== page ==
At 906, the Baltic Dry Index slumped to 12-month lows showing absolutely no signs whatsoever of the Q2 renaissance in global growth that has been heralded by all the highly-paid meteoroconomists. In fact, thanks to increasing fears over China's commodity financing ponzi scheme, this is the worst year for the Baltic Dry on record. Of course, we will hear the echo chamber of 'over-supply' of ships rather than any 'under-demand' of actual aggregate product argument but the circularity of this argument is entirely lost on status quo huggers who viewed rising dry bulk commodity prices as indicative of growth (and built more ships) as opposed to the ponzi-financing scheme it really was... mal-investment writ large once again in a manipulated (and mismanaged) world.
There is much hope that after a dismal Q1 GDP report of -1% annualized growth in the domestic economy, that Q2 will see a sharp rebound of between 3-4% according to the bulk of economists. The Federal Reserve is predicting that the U.S. economy will grow as strongly as 2.8% in real terms for the entirety of 2014. The achievement of the Fed's rather lofty goal would require a real 4% annualized growth in each of the next three quarters. The problem with this assumption is that the last time that the U.S. economy grew at 4% or more, over three consecutive quarters, was in 1983.
If ever there was a better indication of the malinvestment boom created by an interfering Fed, this is it. As demand for shipping collapses on real slowing in the global economy - markets have "told" shipbuilders to "build it and they will come"... here is a ship-shipping ship, shipping shipping ships.
"Marubeni [the world's largest soybean exporter to China] is deluded in thinking that payments will come once the cargoes have sailed," is the message from an increasing number of liquidity-strapped Chinese firms, "If they take these cargoes, some could go bankrupt. That's why they choose not to honor the contracts." As we explained in great detail here, this is the transmission mechanism by which China's commodity-financing catastrophe spreads contagiously to the rest of the world. A glance at the Baltic Dry is one indication of the global nature of the problem (and Genco Shipping's $1 billion bankruptcy), but as Reuters reports, "If buyers cannot resolve the issue, they may also cancel future shipments."
At $3.67, US Regular gasoline prices are their highest since March 2013 having risen over 12% (40c) in the last 2 months. This must be great news, right? It must mean world demand is picking up and driving up prices of crude oil as global trade soars (amid a collapsing Baltic Dry and decelerating Chinese growth). This can't be related to "war premia" right? - as we noted here - because stocks (which always know best) have discounted all this tomfoolery. However, as the following chart shows, each time gas prices have surged up toards the Maginot Line of $3.80, US macro-economic fundamentals have collapsed... the only problem is, this time is different - because macro data is already weak going in (and expectations for the post-weather pop are high).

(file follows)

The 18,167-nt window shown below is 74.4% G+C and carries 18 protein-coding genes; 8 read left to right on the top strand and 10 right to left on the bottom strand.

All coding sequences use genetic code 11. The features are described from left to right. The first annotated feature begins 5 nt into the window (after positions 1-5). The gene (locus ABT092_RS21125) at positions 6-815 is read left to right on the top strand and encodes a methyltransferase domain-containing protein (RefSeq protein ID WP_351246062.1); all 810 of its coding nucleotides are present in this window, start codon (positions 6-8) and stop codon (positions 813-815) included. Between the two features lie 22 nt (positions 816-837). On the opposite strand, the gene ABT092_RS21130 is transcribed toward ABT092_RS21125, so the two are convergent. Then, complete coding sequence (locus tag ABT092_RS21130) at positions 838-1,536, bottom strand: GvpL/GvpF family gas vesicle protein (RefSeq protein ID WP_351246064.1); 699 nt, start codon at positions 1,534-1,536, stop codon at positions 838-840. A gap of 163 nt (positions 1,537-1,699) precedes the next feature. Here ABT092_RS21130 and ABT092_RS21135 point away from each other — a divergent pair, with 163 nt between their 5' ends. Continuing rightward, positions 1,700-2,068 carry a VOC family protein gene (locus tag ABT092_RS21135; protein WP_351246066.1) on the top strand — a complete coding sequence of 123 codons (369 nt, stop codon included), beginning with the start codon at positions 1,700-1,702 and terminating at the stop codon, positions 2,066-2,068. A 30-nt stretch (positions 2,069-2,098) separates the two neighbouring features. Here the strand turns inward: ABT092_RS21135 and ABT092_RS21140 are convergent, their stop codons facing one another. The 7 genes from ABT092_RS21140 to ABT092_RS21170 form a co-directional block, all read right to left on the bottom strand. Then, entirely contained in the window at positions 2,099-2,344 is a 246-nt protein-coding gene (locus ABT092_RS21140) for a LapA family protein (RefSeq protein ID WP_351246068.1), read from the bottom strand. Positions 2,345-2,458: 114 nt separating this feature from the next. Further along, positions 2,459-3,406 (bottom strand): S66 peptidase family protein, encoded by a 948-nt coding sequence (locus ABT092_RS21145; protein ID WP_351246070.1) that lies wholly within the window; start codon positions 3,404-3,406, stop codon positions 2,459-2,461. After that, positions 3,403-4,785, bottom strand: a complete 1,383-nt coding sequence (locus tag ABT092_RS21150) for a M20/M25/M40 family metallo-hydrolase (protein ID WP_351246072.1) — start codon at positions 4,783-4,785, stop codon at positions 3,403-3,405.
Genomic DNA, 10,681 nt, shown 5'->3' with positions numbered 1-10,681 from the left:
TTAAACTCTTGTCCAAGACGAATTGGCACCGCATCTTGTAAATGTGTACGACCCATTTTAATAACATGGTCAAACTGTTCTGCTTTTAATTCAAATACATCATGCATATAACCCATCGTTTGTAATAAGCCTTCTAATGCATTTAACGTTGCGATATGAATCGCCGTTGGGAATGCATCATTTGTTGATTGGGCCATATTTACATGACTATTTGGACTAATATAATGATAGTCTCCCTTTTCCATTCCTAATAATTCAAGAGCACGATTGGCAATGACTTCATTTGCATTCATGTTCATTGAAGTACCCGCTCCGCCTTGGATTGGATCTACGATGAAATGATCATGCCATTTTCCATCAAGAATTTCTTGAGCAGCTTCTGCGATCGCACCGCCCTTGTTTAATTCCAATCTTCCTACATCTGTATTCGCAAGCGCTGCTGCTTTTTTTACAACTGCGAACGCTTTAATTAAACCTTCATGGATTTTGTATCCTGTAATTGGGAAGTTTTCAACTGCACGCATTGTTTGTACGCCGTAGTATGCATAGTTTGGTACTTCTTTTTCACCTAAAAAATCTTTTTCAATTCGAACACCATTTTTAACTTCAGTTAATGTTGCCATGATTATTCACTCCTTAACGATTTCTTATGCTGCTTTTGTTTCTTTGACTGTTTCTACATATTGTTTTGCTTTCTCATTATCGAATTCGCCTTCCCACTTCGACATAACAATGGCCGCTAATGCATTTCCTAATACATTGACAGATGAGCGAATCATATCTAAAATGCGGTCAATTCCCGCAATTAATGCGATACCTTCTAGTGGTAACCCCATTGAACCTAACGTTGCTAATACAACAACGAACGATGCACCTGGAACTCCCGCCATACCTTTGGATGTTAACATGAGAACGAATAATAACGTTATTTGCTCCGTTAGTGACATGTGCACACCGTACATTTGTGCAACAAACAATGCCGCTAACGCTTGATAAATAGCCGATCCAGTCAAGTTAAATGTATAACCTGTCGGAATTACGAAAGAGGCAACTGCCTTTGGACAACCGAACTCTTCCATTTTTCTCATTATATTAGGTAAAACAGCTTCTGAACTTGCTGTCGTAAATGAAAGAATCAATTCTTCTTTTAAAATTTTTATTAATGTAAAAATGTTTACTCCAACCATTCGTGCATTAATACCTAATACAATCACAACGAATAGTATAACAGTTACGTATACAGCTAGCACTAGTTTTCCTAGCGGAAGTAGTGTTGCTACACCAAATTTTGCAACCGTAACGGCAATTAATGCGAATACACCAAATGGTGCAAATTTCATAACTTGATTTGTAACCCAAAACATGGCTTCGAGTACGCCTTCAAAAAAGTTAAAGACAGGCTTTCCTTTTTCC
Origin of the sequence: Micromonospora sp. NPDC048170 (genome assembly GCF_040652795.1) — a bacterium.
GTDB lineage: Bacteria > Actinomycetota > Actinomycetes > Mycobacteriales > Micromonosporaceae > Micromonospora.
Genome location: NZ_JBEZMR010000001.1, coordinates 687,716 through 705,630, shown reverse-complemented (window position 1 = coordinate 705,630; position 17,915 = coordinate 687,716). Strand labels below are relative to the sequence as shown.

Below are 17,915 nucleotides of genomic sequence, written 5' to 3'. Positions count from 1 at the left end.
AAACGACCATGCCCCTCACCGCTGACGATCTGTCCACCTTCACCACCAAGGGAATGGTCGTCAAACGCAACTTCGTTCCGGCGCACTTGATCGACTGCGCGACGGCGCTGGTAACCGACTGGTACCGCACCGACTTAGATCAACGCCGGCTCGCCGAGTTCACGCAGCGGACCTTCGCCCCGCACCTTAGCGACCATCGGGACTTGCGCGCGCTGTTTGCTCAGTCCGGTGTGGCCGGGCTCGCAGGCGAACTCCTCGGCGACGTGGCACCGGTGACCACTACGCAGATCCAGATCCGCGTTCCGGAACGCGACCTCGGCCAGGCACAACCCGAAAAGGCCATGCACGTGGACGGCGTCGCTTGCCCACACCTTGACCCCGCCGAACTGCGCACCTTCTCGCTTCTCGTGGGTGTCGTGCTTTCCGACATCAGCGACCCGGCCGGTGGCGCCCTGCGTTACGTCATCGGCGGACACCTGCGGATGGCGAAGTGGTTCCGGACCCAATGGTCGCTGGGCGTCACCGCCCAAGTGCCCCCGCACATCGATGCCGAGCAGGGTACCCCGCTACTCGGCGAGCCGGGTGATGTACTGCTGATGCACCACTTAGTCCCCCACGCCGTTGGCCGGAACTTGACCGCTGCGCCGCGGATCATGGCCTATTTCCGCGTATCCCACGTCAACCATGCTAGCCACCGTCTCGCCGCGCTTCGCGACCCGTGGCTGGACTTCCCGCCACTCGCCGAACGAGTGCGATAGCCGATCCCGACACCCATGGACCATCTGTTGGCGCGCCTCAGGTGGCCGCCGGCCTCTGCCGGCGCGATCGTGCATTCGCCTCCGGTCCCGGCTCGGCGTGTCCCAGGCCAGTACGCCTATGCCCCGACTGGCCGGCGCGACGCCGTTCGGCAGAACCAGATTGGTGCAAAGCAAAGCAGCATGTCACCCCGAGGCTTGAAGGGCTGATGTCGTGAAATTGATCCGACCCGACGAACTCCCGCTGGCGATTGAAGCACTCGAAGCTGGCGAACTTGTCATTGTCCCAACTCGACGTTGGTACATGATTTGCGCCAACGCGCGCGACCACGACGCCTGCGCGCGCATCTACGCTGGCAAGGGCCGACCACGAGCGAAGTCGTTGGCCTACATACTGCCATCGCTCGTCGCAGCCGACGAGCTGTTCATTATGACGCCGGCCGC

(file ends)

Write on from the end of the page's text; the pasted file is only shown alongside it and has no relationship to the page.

And still the mainstream media's discussion of the collapse in the Baltic Dry shipping index is entirely absent. As we have been pointing out for weeks now, something extreme is occurring in the cost of shipping dry bulk around the world. 2014 is now witnessing the biggest drop in price (a typical seasonal pattern) to start the year since records began. Today's drop to $989 (the first time below $1000 since June 2013) is the 15th drop in a row and it's not just this index that is fading: Capesize, Panamax, and Supramax rates are all falling. As we noted previously, the shipbuilding industry is already feeling the pain.
The silence is deafening still about the ongoing collapse in the Baltic Dry Index among mainstream media types (as it just might challenge the hope/hype that growth is coming back). At the dismal level of 1002, BDIY is at 8-month lows and has fallen 14 days in a row... but now it is having a real world impact. As Sea News reports, Korean shipping companies are failing to place orders for large vessels and anxiety over the future is forcing some local companies to dispose of their assets despite the relatively low shipbuilding costs as of late.